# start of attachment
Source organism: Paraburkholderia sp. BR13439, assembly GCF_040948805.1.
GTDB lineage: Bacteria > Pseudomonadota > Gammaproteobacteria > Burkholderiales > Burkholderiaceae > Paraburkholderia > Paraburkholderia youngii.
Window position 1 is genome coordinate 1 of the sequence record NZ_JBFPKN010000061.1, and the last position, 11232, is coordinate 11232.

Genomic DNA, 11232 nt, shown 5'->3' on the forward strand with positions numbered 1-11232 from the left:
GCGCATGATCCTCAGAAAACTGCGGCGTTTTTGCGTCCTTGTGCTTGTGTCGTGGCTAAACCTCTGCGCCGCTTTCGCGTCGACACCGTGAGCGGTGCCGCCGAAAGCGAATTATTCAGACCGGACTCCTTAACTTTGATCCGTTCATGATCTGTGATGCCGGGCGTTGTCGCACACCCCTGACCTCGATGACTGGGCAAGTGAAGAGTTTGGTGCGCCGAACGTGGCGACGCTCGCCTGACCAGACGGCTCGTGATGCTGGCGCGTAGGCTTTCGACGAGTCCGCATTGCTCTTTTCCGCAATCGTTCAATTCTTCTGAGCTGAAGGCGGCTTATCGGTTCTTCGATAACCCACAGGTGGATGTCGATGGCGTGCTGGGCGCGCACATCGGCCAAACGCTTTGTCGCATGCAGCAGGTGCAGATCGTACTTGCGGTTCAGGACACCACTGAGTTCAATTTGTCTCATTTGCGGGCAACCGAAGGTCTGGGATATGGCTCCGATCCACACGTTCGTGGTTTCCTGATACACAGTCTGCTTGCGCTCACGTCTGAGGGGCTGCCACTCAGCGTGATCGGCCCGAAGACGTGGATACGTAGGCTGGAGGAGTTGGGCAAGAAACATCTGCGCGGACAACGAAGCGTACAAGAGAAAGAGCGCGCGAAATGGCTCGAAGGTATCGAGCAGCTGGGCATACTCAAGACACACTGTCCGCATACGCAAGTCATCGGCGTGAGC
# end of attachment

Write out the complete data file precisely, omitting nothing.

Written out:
Source organism: Paraburkholderia sp. BR13439, assembly GCF_040948805.1.
GTDB lineage: Bacteria > Pseudomonadota > Gammaproteobacteria > Burkholderiales > Burkholderiaceae > Paraburkholderia > Paraburkholderia youngii.
Window position 1 is genome coordinate 1 of the sequence record NZ_JBFPKN010000061.1, and the last position, 11232, is coordinate 11232.

Genomic DNA, 11232 nt, shown 5'->3' on the forward strand with positions numbered 1-11232 from the left:
GCGCATGATCCTCAGAAAACTGCGGCGTTTTTGCGTCCTTGTGCTTGTGTCGTGGCTAAACCTCTGCGCCGCTTTCGCGTCGACACCGTGAGCGGTGCCGCCGAAAGCGAATTATTCAGACCGGACTCCTTAACTTTGATCCGTTCATGATCTGTGATGCCGGGCGTTGTCGCACACCCCTGACCTCGATGACTGGGCAAGTGAAGAGTTTGGTGCGCCGAACGTGGCGACGCTCGCCTGACCAGACGGCTCGTGATGCTGGCGCGTAGGCTTTCGACGAGTCCGCATTGCTCTTTTCCGCAATCGTTCAATTCTTCTGAGCTGAAGGCGGCTTATCGGTTCTTCGATAACCCACAGGTGGATGTCGATGGCGTGCTGGGCGCGCACATCGGCCAAACGCTTTGTCGCATGCAGCAGGTGCAGATCGTACTTGCGGTTCAGGACACCACTGAGTTCAATTTGTCTCATTTGCGGGCAACCGAAGGTCTGGGATATGGCTCCGATCCACACGTTCGTGGTTTCCTGATACACAGTCTGCTTGCGCTCACGTCTGAGGGGCTGCCACTCAGCGTGATCGGCCCGAAGACGTGGATACGTAGGCTGGAGGAGTTGGGCAAGAAACATCTGCGCGGACAACGAAGCGTACAAGAGAAAGAGCGCGCGAAATGGCTCGAAGGTATCGAGCAGCTGGGCATACTCAAGACACACTGTCCGCATACGCAAGTCATCGGCGTGAGC